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Viagra Jaka Dawka Na Początek : We Care About Your Health!
2010 Clearspring Elementary School
Science Fair Information
April 30, 2010
Table of Contents
 
 
 
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 
Welcome
Highlights
Important Dates
Parent Dos & Don’ts
Entry Category Expectations
 
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 
Collections
Experiment
Research
 
Presentation Board Expectations
Interview Expectations
The Day of the Fair
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Appendix A – Judging Rubrics
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Collection Projects
Experiment Projects
Research Projects
 
Appendix B – Steps of the Scientific Method
 
Appendix C – Web Resources
Appendix D – Examples of good and bad presentation board layouts
 
2010 Clearspring Elementary School Science Fair
2
Welcome
Welcome to the 2010 Clearspring Elementary School Science Fair. If you have been involved with science fairs at CES in the
past, you need to know that things will be run somewhat differently this year. Please be sure to read through this packet so
that you are aware of the changes. If you are new to the science fair at CES, you won’t necessarily see the changes, but I do
hope you appreciate them. So… what are these changes?
The biggest change will be in how we recognize the students’ accomplishments. In the past, ribbons were awarded to the top 5
places in each grade. The event was a competition. While I have nothing in general against competitions I could not help but
observe that the spirit and passion of competition brought more negatives than positives to the science fair experience. The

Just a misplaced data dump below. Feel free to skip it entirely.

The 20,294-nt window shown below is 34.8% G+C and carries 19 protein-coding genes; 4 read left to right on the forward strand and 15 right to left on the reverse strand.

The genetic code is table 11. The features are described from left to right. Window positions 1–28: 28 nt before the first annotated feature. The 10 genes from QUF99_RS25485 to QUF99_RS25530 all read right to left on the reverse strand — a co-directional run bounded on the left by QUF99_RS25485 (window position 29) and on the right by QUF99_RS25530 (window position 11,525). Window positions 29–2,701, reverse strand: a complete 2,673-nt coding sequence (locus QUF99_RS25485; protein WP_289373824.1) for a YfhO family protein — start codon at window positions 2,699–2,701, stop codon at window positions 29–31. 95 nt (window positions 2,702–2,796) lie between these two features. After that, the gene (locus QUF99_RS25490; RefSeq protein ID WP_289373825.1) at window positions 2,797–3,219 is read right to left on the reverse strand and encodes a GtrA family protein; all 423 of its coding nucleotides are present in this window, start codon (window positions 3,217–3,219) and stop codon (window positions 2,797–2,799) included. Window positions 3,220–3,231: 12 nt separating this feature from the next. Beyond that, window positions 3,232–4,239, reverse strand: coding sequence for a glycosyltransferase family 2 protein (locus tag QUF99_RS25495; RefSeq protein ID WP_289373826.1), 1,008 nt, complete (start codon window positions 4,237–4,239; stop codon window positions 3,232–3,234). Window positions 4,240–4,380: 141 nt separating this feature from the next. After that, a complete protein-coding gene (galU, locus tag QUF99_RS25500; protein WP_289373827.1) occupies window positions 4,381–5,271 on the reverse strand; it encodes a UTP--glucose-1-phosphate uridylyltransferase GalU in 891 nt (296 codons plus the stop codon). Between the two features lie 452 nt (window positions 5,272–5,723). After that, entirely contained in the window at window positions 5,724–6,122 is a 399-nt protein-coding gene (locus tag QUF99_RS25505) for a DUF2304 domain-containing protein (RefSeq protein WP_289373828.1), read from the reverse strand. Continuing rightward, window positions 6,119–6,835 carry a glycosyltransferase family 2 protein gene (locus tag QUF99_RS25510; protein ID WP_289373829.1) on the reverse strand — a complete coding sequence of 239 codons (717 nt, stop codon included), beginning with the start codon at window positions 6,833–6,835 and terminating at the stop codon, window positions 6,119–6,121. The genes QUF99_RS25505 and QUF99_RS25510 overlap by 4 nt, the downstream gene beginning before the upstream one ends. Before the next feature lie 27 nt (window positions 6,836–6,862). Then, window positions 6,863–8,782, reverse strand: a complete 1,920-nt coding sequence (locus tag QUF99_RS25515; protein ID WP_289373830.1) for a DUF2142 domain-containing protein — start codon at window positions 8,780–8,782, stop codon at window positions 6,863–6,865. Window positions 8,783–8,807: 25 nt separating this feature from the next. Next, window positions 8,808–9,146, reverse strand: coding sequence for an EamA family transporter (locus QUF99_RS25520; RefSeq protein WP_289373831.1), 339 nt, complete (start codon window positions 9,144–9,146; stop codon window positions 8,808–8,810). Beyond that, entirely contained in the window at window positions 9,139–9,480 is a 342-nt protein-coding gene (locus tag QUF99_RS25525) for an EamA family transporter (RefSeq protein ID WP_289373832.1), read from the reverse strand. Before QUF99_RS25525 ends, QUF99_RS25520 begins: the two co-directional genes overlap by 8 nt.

focus was more on getting the best ranking than on the gratification brought through investigation into the world around us.
Sadly, this often resulted in tears for the students who did not receive ribbons and words spoken in anger from parents to
judges. While I cannot prove anything, I am certain (having been a judge for four years) that many of the projects submitted
were more the work of the parents than of the students. This year, students will be awarded ribbons based on their level of
satisfying the science fair objectives. It is quite possible that all students will walk away with a 1st place ribbon. It is also quite
possible they will all walk away with 3rd place or simply participation recognition. Furthermore, the judging rubric is being
distributed in this packet so that everyone will know, in advance, the exact judging criteria.
The next exciting change is the addition of a new entry category. In addition to the traditional experiment category, we will be
adding a research category. This will allow students to study a scientific question that would normally require
experimentation to answer, but whose nature would be prohibitive for an elementary school student to execute. Look for
more information about this option in this packet.
The final change will be on the night of the science fair. In addition to the opportunity for our students to show off their work to
their parents, friends, and friends’ parents, the Clearspring staff will be putting on a science expo with hands on experiences
and live demonstrations. Mrs. Williams will be heading up this effort. Please be on the lookout for more information about
this exciting new aspect of the science fair.
I have two favors to ask of everyone. 1) As always, the science fair requires the work of numerous volunteers to be a success.